Sadly, since that happy ending to a tense situation, the Enemy has had much success over the centuries in dividing and alienating even real believers due to an endless number of disagreements over practical matters and personal feelings. Preferences or even godly personal exercises regarding matters of appearance and conduct, language or translation usage, hymn selection, locations and times and frequencies of meetings, involvement in gospel efforts, and many other similar practical considerations have played a part in the offences that brethren have allowed to divide them.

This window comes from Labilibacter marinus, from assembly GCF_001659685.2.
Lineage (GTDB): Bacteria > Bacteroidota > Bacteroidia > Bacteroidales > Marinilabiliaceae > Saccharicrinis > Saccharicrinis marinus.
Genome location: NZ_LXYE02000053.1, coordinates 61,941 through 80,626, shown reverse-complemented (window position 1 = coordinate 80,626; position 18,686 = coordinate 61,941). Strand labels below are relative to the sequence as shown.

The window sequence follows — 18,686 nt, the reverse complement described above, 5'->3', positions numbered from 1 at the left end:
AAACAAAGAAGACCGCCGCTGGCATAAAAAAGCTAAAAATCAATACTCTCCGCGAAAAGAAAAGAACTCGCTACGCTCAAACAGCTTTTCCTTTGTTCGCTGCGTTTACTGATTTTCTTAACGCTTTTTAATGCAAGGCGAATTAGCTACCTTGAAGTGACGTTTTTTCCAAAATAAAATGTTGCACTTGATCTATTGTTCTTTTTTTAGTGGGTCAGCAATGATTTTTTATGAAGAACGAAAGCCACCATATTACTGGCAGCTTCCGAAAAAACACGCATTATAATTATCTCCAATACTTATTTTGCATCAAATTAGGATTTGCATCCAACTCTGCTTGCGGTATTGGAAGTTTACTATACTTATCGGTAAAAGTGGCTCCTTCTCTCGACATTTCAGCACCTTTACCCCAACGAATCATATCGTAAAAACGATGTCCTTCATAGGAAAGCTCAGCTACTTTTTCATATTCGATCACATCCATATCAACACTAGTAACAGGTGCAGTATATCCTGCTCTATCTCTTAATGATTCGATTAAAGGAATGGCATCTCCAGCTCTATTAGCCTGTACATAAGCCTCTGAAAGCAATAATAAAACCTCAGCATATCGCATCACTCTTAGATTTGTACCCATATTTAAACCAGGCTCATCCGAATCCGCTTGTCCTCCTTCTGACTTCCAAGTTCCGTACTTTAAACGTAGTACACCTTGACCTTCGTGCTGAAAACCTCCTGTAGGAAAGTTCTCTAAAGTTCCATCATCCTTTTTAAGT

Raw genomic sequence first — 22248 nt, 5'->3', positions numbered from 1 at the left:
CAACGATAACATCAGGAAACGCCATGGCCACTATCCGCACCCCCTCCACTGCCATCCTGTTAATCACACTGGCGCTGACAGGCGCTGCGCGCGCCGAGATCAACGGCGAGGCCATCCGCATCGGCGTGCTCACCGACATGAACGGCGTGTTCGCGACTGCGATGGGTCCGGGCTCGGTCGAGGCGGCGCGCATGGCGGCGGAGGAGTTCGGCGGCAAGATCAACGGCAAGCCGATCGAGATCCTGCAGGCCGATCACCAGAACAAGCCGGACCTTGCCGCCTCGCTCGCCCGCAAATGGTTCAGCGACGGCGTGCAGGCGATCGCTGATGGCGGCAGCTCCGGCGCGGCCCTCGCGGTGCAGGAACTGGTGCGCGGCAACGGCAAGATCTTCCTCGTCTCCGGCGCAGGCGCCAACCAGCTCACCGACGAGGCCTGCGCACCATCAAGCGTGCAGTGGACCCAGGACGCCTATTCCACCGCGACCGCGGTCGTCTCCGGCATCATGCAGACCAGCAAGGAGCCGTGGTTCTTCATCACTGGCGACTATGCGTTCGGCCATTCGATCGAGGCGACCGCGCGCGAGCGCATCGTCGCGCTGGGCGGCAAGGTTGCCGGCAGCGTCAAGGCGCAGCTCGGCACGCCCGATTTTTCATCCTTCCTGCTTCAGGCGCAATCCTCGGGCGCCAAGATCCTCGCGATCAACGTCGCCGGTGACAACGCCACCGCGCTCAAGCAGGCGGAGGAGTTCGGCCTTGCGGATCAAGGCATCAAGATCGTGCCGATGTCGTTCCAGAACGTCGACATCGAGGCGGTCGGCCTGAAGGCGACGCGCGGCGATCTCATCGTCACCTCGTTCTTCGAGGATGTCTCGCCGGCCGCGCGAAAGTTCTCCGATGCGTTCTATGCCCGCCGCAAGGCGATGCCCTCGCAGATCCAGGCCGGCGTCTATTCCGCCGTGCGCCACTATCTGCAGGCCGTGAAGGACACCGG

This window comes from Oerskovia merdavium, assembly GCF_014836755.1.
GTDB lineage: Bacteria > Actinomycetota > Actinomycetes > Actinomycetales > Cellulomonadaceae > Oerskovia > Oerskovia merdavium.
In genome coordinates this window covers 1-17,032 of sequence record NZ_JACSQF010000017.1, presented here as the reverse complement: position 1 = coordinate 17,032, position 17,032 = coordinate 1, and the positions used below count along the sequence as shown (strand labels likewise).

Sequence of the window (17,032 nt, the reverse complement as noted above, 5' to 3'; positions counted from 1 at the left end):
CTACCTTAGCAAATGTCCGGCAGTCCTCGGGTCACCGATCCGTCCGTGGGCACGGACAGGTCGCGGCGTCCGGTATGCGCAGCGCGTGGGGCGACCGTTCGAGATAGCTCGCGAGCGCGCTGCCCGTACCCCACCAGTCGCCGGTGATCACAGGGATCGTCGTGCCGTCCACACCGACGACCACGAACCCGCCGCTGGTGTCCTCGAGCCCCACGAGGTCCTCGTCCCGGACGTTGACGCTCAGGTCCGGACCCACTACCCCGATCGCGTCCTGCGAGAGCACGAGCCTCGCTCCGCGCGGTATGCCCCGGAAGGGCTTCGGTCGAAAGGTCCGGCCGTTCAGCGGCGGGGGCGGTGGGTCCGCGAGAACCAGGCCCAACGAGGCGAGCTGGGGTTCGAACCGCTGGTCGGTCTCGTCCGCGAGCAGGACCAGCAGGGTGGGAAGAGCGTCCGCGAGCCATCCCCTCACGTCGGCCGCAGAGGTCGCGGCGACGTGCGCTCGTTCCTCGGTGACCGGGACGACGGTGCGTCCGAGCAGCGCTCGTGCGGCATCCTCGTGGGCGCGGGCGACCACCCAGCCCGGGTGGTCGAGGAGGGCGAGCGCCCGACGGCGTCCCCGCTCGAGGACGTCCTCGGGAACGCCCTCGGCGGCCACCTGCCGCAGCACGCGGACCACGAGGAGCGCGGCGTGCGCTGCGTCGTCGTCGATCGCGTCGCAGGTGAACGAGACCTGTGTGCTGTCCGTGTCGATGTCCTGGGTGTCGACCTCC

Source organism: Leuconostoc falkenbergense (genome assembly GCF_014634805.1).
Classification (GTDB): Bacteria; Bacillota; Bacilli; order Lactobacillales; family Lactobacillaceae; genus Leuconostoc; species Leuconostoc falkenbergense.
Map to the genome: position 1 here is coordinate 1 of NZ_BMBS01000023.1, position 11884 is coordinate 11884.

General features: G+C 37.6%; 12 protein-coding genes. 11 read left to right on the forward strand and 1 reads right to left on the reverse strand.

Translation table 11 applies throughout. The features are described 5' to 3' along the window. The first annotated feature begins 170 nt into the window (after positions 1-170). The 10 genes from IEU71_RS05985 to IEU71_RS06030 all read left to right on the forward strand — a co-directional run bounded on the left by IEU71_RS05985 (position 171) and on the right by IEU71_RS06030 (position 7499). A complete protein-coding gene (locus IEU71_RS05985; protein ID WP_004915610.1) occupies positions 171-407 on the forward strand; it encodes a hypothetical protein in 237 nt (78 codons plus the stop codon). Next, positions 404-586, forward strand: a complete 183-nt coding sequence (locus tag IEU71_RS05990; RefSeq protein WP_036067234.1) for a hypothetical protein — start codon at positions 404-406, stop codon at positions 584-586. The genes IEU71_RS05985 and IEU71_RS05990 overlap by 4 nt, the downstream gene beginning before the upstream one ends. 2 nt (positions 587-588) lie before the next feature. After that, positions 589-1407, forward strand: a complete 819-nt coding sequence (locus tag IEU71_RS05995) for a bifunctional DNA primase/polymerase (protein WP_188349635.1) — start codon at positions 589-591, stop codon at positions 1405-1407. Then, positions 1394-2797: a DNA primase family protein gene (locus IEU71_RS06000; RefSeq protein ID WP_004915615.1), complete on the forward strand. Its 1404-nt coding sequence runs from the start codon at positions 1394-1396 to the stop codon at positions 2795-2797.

Suppose a situation in an assembly gathered to the name of the Lord Jesus Christ in which a disagreement over a practical matter results in one or more of the brethren absenting themselves from the regular meetings of the assembly. Now we know that forsaking the assembling of ourselves together is exhorted against in Hebrews 10. It is also clear that any breach of fellowship between saints is the result of the allowance of the flesh, even a religious working of the flesh, and that the Spirit of God cannot approve of parties that, by their very existence, prove failure in keeping the unity of the Spirit. He cannot deny Himself by approving of sects that disregard the unity which He has formed in accordance with His own unity (Ephesians 4:3-4).